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Old bills, new legislators.

During last September's Congressional Black Caucus (CBC) annual gathering of the nation's African-American political elite, much ado was made of the CBC's legislative "portfolio." In 1992, the 26 CBC members sponsored more than 400 pieces of legislation and cosponsored 11,000 more bills.

Some bills were high profile: Missouri Democrat William L. Clay sponsored the Family and Medical Leave Act. Some bills were low-key but important: Tennessee Democrat Harold E. Ford sponsored a bill to provide a grant program for minority students in science. But neither bill ended up being signed into law--showing the black legislative agenda to be no more immune to the gridlock afflicting Washington, D.C., than is the rest of Congress.

But as a new, more racially, ethnically and gender-diverse Congress meets this month, there is almost a palpable sense among black legislators that the nation is on the cusp of real change. Two prime reasons underpin that feeling. The anti-incumbent mood brings more than 125 new legislators to Washington and should swell the ranks of minority lawmakers by 40%. Secondly, and perhaps more importantly, many observers think the public's agenda is shadowing the black agenda. All Americans, for once, share the same concerns: jobs, jobs and more jobs and low-cost health care.

This convergence of legislation and ideas heartens black legislators. John Lewis, D-Ga., the country's ranking black congressman says, "The arithmetic [of new members of Congress] means we're going to have a major impact. And high on the agenda will be coming up with a program to stimulate the economy: a massive jobs creation program."

The search for jobs will take lace on a broad front. One effort is to ensure that black workers and entrepreneurs get a fair slice of government contracts to fix America's decaying infrastructure. The fact that many of the new black legislators hail from rural districts also widens the concerns of the historically urban-led CBC.

But that doesn't mean big-city issues have gone away. The last Congress didn't do much for cities despite the Los Angeles riots, nor has it alleviated the tragic condition of other urban areas. The CBC said a minimum of $30.9 billion was needed for job training, education, housing and community development. The emergency urban aid package ended up totaling only $1.1 billion--and some of that money was used by Hurricane Andrew's victims.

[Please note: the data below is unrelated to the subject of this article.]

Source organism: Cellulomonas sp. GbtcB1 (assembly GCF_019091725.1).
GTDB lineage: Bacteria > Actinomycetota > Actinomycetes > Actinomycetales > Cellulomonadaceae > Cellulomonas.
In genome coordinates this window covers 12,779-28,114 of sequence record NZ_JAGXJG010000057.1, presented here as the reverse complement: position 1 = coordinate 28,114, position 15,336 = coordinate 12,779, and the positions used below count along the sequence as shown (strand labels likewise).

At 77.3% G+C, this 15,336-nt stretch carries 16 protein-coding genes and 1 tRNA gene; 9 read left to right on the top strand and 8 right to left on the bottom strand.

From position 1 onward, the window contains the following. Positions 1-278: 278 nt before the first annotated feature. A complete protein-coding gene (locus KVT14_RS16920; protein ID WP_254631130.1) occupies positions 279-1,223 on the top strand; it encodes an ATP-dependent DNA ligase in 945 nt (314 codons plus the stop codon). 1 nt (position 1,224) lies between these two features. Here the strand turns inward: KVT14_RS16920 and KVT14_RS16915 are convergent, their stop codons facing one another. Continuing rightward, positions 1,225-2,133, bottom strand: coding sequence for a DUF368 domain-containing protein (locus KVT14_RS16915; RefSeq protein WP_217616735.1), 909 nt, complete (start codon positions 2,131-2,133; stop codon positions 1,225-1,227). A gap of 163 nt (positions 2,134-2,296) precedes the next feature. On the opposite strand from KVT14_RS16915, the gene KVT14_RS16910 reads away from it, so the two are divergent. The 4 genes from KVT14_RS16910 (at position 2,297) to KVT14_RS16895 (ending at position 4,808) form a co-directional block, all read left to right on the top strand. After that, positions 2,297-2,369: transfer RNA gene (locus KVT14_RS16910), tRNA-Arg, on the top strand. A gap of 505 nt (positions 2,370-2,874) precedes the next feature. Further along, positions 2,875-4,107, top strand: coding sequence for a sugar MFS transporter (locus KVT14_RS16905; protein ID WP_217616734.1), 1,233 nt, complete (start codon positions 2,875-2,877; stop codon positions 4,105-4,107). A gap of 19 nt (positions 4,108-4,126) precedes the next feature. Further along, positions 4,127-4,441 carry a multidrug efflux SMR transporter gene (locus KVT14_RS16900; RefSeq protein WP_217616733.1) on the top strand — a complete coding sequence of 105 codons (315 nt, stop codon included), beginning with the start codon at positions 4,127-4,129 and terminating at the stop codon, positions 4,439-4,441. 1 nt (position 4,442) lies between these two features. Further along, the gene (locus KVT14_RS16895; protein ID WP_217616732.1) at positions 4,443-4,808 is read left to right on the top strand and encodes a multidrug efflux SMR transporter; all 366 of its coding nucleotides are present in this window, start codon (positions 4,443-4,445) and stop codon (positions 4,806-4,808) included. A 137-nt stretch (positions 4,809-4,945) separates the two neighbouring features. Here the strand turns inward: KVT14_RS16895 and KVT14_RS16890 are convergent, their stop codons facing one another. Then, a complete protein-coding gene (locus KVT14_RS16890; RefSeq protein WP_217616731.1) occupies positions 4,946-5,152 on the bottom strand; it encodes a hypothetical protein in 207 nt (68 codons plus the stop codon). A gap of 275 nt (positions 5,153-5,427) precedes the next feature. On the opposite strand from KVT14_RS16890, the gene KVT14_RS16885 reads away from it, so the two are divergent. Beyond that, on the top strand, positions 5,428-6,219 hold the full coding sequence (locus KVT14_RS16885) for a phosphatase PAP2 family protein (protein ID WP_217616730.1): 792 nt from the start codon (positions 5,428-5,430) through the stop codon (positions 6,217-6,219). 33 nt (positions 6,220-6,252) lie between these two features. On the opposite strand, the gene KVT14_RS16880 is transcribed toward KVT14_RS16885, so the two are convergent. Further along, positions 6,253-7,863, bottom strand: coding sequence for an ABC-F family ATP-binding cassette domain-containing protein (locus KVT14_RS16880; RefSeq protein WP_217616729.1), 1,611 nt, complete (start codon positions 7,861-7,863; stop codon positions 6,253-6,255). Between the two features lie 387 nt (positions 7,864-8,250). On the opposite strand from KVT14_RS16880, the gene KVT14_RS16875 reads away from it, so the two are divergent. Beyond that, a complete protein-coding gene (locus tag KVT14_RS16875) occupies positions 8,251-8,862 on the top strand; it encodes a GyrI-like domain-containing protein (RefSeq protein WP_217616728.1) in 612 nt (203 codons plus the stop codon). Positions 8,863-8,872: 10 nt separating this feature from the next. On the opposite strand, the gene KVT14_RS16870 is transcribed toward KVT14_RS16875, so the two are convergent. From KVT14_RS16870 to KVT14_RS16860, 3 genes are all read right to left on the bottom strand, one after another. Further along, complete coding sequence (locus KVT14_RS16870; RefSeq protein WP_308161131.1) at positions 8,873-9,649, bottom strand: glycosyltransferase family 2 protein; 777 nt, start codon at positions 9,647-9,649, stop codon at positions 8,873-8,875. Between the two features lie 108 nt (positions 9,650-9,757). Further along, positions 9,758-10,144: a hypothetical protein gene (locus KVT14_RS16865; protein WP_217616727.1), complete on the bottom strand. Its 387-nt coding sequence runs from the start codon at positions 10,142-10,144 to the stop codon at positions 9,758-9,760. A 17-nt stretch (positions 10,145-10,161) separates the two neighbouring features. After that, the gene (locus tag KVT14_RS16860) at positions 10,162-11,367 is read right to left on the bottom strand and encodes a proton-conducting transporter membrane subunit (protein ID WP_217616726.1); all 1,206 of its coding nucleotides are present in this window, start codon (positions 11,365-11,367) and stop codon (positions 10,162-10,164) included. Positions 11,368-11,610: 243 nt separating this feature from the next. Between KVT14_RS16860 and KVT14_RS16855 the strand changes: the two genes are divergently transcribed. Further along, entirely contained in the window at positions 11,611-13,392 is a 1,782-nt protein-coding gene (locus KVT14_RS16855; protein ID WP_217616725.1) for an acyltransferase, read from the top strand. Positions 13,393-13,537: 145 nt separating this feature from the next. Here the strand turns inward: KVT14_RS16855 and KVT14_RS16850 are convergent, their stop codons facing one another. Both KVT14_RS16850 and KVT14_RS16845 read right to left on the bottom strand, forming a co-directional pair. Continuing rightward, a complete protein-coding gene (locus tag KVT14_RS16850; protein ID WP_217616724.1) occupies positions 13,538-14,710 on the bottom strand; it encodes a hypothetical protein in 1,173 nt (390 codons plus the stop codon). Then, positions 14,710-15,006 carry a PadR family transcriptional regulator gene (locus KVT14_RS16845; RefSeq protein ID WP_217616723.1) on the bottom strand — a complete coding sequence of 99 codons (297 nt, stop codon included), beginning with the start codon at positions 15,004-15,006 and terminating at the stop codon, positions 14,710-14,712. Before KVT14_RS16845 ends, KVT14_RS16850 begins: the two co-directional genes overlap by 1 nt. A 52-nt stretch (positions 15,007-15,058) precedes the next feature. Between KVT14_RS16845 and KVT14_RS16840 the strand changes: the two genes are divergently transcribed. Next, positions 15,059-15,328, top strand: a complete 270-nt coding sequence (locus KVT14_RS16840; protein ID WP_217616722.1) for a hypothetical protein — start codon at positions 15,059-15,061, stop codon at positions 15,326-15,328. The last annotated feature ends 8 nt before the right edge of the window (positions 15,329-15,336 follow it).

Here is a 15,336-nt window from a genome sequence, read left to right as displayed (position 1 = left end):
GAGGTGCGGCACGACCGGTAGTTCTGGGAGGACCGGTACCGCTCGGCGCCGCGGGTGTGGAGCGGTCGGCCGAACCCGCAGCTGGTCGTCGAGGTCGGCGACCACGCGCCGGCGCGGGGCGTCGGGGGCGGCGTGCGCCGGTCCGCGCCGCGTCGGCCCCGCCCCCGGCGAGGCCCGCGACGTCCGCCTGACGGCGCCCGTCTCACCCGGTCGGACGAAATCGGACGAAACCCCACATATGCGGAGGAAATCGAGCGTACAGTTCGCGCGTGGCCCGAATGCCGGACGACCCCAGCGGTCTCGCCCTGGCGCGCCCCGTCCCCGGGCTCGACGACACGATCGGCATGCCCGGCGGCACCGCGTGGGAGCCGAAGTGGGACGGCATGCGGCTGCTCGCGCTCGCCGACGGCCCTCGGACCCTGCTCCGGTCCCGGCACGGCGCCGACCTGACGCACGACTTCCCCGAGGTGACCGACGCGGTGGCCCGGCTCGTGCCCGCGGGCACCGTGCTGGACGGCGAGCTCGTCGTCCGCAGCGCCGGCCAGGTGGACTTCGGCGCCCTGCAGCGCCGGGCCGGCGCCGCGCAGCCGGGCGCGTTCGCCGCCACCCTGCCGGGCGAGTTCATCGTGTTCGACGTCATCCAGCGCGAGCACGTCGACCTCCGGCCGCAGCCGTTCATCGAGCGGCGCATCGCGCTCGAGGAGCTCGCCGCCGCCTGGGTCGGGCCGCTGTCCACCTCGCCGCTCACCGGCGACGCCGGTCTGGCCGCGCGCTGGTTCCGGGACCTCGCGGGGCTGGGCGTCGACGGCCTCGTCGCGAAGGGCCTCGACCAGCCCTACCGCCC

Black lawmakers also plan to continue to push for more aid for Caribbean and African nations. If a lot of these programs sound familiar, they are. In fact, most were introduced by black lawmakers during the 102nd Congress.

In the words of Rep. Edolphus Towns, a New York Democrat chairing the CBC, the past two years have been marked by "exhilarating victories, but admittedly some alarming losses." For instance, CBC members take pride in having helped force President Bush to sign the 1991 Civil Rights Act. But they also acknowledge that the bill's white authors--Sen. Edward M. Kennedy (D.-Mass.) and Rep. Jack Brooks (D-Texas)--sought to defuse Bush's quota rhetoric by pitching it to women supporters.

In another instance, CBC member, William L. Clay (D-Mo.), spotlighted one of the contradictions of the Bush administration. Clay was author of the Family and Medical Leave bill, which put the rhetorically pro-family president on the defensive. Last fall, Bush vetoed the bill, as he had in 1990, and Congress again was not able to override the veto.

As the new Congress meets, the CBC is reviewing bills thwarted by 12 years of Republican rule. The body is buoyed by both an influx of new members and having more members in influential positions. These changes may reduce gridlock and get the agenda of African-Americans moving again.
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Author:Davis, Phillip A.
Publication:Black Enterprise
Date:Jan 1, 1993
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